Regional Gardening Reports :: National Gardening Association

In the Garden:
Southern California Coastal & Inland Valleys
December, 2003
Regional Report

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Plastic or fabric sheeting can be placed on top of this woven framework on frosty nights.

Frost Damage Protection

The sun's light and warmth slip to the year's low ebb this month. Evening chill is barely offset by warmish days. My average hard frost period is Thanksgiving through January 31, although my garden hasn't had any real damage in several years. Consequently, I have four-year-old pimento peppers bearing fruit from August through February! Since we never know whether we'll get temperatures down into the low 30s or high 20s, however, we should take some precautions in the garden. Here are some to consider.

Change Watering Habits for Winter
Continue to water your overwintering outdoor plants unless the rains keep the soil moist. Irrigation should be reduced, not stopped, as plant photosynthesis slows down and cold weather dries plants out. Plants that are stressed by lack of irrigation are more susceptible to frost damage.

If you're unsure whether your plants have enough water, dig down a foot or so; if the soil's not moist, water. However, plant and tree roots are not very efficient in moving moisture throughout their systems during cold weather, so be sure they aren't waterlogged.

Knock down water basins around trees and plants to lessen the chance of sitting water and the resulting root rot. Loosen the soil within the basins so water can penetrate more easily.

Cover Up
Protect citrus from cold damage by wrapping the tree trunks in newspaper and covering the foliage with old bed sheets. Cold soil and dry winds can cause the rinds of ripening fruit to develop bleached blotches, and leaves to turn yellow where the sun strikes.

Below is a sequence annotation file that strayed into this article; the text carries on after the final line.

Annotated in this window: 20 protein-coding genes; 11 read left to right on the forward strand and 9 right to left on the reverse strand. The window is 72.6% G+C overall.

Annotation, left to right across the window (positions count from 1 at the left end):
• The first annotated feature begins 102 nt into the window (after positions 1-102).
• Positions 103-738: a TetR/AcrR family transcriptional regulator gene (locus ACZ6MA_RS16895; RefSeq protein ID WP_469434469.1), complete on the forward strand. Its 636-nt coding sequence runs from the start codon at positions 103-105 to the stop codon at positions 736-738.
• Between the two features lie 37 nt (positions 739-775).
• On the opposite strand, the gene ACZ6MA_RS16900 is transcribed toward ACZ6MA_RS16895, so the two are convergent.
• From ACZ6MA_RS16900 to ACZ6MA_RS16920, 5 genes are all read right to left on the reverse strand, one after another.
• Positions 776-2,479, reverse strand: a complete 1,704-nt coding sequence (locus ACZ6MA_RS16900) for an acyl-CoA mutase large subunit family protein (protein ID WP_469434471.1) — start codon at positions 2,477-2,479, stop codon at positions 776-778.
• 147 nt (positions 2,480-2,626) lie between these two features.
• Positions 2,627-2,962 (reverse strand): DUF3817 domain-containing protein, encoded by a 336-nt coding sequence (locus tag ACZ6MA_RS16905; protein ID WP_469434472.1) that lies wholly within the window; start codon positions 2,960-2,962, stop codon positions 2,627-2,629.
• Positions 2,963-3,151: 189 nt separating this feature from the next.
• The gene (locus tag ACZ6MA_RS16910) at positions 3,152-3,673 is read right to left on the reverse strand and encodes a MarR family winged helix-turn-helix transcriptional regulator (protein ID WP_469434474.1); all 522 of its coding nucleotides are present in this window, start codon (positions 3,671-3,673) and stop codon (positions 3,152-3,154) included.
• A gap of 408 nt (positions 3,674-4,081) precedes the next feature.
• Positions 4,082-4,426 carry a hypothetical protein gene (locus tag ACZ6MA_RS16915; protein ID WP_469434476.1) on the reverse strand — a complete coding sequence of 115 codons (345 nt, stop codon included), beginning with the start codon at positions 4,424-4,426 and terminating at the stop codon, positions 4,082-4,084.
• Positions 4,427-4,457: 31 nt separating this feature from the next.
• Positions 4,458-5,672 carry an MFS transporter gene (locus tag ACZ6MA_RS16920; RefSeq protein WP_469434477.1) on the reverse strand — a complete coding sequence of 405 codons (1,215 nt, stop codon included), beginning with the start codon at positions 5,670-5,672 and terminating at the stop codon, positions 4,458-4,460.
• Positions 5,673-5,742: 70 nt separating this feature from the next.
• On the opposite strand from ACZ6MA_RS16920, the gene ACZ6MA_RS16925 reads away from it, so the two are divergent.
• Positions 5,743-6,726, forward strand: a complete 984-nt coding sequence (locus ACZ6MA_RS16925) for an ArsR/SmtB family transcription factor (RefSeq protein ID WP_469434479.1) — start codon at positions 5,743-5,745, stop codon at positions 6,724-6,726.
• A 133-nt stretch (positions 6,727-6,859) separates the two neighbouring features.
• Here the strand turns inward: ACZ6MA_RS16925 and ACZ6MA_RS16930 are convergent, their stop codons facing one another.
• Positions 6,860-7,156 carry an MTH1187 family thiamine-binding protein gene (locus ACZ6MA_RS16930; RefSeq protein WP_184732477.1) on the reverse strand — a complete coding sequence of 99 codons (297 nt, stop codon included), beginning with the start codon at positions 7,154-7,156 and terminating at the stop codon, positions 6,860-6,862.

Protect the the southwest sides of plants from chilling winds with plastic sheeting. Be sure the plastic doesn't touch the foliage. This can literally conduct the frost to the foliage since it doesn't have its air-envelope protection.

For overnight protection when frost threatens, cover bougainvilleas, fuchsias, hibiscus, and other subtropicals with large cardboard boxes, or drape old sheets or tarps on stakes over them.

Move container plants next to, but not touching, a south- or west-facing wall so plants can absorb reflected daytime heat but are shielded from winds. Move dish cacti and succulents and potted trees under cover for protection from cold and rain.

Remove mulch from under trees back to the drip line. The bare soil can then more easily absorb the day's heat and release it to the trees at night. This also discourages overwintering of disease-carrying bacteria and insects.

Cole crops (broccoli, Brussels sprouts, cabbage, cauliflower, kohlrabi) and Jerusalem artichokes (sunchokes) will taste sweeter when harvested after the first hard frost, when the chill turns some of the vegetable starch into sugar.

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